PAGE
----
This forensic science major has big dreams—and she’s making them come true at Alfred State.
Christy Dodd is a force to be reckoned with. She’s been entertainment chair for the Alfred Programing Board, communications chair for Civic Engagement Advocates, a student ambassador, a gold level in the Emerging Pioneer Leadership Program, a member of the honors program, and she’s on the swim team. As if that isn’t enough to fill four years, this Windsor native is also majoring in forensic science technology—one of the few science fields currently seeing an influx of women—and despite all she has on her plate, she plans to graduate with her bachelor’s degree in 2016. We sat down with her to find out just what drew her to a STEM field like forensics and how she plans to use her experiences at Alfred State to get her where she wants to go.
Q: So, why major in a science?
A: Ever since I was in high school, I always was interested in science. I like how science offers you real answers, but at the same time you have to participate and use your mind to uncover them. And I like that there is never just one answer—there could be 15. It’s up to you to use your intellectual skills to come to the best conclusion.
Q: Would you say you have a passion for science?
A: I have a really broad idea of my passions, but, for the most part, I want to have a life I’m proud of. I want to be successful in everything I do. So, I equate my passion with achieving my aspirations.
Q: What drew you to forensics?
A: In high school I was involved in this program that allowed me to participate in a rotation with a forensic pathologist. Seeing someone piece together all that information from the tiniest clues and from inspecting the cadaver—and seeing them have a role in bringing a criminal to justice and give a family closure really—it sold me. But I’m not going into it just for the science; I like that I’ll be performing a service that helps society flourish.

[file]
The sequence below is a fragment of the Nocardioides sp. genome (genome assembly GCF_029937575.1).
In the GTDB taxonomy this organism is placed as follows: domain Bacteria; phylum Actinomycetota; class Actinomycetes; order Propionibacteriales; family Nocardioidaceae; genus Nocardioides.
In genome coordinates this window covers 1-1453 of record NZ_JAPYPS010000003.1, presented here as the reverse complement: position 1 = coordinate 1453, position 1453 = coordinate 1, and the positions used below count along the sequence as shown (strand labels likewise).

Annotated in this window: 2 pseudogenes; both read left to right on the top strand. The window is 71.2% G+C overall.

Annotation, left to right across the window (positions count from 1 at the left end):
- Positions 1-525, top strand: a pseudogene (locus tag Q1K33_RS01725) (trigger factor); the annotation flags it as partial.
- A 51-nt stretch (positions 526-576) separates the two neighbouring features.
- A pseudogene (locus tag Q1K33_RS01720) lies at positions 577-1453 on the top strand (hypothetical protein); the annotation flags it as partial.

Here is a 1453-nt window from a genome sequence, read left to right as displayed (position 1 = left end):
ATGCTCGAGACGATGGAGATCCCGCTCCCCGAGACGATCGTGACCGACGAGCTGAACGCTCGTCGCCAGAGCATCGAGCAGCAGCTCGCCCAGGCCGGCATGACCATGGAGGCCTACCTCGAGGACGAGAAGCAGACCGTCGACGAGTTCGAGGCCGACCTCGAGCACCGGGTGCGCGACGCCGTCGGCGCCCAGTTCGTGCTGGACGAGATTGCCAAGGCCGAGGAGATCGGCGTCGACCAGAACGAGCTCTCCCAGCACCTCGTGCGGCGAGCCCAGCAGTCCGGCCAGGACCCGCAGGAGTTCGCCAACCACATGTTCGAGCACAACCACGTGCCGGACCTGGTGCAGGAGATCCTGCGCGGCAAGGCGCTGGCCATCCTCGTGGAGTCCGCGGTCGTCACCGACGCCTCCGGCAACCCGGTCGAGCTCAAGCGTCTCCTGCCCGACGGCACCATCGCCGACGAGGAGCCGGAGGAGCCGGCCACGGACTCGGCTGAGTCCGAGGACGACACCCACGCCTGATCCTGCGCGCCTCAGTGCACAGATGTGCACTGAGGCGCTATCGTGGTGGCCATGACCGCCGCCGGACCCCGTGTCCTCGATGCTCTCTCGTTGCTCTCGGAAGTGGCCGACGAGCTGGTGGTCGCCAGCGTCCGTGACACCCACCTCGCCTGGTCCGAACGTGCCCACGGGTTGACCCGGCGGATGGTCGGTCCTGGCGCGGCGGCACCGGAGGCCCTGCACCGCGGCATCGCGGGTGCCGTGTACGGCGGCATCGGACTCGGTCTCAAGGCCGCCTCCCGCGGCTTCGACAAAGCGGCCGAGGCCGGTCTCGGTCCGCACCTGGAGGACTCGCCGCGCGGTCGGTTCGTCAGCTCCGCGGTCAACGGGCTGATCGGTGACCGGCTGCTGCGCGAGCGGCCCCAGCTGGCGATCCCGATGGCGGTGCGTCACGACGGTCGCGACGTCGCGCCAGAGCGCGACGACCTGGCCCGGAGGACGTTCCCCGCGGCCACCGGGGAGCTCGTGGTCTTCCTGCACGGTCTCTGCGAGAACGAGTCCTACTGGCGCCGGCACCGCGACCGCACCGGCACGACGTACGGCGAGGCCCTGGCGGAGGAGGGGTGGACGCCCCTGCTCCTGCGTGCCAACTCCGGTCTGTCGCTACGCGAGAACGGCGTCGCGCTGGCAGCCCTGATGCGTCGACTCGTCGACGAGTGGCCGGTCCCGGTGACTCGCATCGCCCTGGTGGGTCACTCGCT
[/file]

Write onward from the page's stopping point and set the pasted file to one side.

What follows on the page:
Q: What are you doing at Alfred State to make your dream a reality?
A: Everything I’ve done here has been to better myself. I’ve really grown as a person. And I’ve learned how important it is to go away to college and get that experience. You can’t learn who you are if you don’t get away from home.
Q: You’re involved in a lot on campus. What inspired you to become so active?
A: In high school I wasn’t really outgoing or involved, but here I am. I had to take the bull by the horns and just do it. Now, people know me. They come to me and ask for help. They view me as a leader. It’s astounding.
Q: What do you want to do after you graduate?
A: I want to go on to medical school for forensic pathology or forensic psychiatry. In the future I would love to work at the FBI as medical examiner or criminal profiler.
Q: What advice do you have for incoming students?
A: Be open. A lot of people come in with an idea of what college is going to be like, but more often than not it’s the complete opposite. Just jump in. Classes are a big part of the academic experience, but when you’re in a club or getting involved on campus, you find the people who are just as passionate about things as you are.